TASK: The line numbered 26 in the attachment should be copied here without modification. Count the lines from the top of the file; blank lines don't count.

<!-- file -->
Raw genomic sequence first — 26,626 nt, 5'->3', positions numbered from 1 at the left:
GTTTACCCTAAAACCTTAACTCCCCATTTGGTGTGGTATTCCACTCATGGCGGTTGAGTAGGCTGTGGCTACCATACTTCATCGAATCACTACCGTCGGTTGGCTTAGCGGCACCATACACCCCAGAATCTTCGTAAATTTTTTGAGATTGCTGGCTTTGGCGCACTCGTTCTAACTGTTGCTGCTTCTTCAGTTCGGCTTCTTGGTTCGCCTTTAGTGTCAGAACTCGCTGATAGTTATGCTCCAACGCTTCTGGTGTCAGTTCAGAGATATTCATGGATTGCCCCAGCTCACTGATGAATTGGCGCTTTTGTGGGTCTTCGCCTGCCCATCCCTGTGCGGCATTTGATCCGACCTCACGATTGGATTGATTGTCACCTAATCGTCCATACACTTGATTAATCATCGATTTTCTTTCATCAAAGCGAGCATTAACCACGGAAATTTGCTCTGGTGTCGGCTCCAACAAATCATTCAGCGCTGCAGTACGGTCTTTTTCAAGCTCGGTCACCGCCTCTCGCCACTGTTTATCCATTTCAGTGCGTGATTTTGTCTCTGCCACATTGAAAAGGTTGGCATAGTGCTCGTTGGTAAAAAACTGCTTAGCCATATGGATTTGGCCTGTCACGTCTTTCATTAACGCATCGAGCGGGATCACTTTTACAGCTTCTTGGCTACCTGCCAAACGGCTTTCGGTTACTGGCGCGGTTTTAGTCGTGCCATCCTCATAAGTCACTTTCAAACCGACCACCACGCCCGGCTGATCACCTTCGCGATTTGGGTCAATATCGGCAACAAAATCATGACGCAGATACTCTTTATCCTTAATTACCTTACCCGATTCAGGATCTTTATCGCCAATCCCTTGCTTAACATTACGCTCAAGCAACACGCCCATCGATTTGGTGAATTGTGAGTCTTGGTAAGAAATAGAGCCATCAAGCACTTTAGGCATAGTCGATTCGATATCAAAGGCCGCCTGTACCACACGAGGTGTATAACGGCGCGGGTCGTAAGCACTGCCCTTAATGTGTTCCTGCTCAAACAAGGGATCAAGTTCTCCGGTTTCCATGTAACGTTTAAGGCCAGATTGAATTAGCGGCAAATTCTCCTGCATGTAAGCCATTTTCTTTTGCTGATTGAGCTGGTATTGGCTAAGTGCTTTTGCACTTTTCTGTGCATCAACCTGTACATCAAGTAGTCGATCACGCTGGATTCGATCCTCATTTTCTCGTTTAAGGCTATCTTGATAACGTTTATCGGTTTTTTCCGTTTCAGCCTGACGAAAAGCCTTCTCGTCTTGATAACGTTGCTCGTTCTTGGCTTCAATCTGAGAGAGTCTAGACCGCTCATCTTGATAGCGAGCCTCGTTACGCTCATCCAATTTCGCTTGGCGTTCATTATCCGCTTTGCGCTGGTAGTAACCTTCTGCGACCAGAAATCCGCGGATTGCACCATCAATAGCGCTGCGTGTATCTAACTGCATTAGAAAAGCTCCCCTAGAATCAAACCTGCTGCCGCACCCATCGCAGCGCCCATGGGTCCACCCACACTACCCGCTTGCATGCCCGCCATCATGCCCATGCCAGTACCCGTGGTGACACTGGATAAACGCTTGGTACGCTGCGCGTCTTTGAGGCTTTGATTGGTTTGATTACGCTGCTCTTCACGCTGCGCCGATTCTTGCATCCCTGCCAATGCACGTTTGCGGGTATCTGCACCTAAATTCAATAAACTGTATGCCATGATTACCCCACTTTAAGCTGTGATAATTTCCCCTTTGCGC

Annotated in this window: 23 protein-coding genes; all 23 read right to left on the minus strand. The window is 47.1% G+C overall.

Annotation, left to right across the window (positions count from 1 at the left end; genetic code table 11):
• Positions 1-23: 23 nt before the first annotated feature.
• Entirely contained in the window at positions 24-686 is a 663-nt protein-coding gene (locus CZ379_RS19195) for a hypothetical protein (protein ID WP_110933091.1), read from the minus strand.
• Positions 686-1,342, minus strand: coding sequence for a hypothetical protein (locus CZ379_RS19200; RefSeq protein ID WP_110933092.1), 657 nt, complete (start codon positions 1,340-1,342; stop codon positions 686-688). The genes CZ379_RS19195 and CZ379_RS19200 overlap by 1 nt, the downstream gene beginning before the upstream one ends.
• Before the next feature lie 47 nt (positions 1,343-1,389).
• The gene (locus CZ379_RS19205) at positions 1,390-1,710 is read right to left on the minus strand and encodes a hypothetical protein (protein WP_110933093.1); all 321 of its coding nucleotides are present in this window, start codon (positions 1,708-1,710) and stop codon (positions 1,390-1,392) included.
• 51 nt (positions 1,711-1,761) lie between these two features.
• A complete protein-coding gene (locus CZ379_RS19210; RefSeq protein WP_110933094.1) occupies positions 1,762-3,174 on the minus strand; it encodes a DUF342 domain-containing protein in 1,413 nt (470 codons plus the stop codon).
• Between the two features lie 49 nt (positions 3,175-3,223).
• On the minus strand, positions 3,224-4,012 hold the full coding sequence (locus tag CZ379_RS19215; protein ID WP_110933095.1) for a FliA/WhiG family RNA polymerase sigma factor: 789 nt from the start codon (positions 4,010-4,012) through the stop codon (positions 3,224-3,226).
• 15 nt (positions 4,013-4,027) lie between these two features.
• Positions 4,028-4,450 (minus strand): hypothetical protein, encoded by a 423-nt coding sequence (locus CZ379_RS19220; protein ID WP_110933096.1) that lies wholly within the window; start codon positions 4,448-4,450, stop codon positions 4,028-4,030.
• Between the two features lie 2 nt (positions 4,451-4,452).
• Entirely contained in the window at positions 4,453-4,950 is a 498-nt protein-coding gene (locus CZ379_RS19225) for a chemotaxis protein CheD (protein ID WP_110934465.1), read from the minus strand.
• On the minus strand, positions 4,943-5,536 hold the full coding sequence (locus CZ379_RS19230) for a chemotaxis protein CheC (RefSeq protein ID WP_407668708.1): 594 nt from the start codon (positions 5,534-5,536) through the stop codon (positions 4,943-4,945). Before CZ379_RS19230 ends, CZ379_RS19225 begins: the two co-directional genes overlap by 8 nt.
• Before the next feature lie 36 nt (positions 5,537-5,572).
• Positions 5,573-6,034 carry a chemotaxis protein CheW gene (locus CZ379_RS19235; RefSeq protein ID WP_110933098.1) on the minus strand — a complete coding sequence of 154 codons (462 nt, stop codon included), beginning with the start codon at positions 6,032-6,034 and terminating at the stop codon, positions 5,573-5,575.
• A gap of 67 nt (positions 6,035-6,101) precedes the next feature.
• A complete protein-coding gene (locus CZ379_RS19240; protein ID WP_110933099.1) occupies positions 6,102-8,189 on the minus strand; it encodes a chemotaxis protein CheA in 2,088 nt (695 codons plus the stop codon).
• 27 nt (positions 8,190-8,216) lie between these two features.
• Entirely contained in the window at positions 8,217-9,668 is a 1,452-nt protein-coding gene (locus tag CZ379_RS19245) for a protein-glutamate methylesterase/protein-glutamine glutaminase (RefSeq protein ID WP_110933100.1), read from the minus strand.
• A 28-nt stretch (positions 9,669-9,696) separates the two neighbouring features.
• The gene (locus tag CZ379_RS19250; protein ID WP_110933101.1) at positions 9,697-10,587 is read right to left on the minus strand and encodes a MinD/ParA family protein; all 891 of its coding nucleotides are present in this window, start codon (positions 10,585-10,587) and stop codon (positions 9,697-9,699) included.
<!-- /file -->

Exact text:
• The gene (locus tag CZ379_RS19250; protein ID WP_110933101.1) at positions 9,697-10,587 is read right to left on the minus strand and encodes a MinD/ParA family protein; all 891 of its coding nucleotides are present in this window, start codon (positions 10,585-10,587) and stop codon (positions 9,697-9,699) included.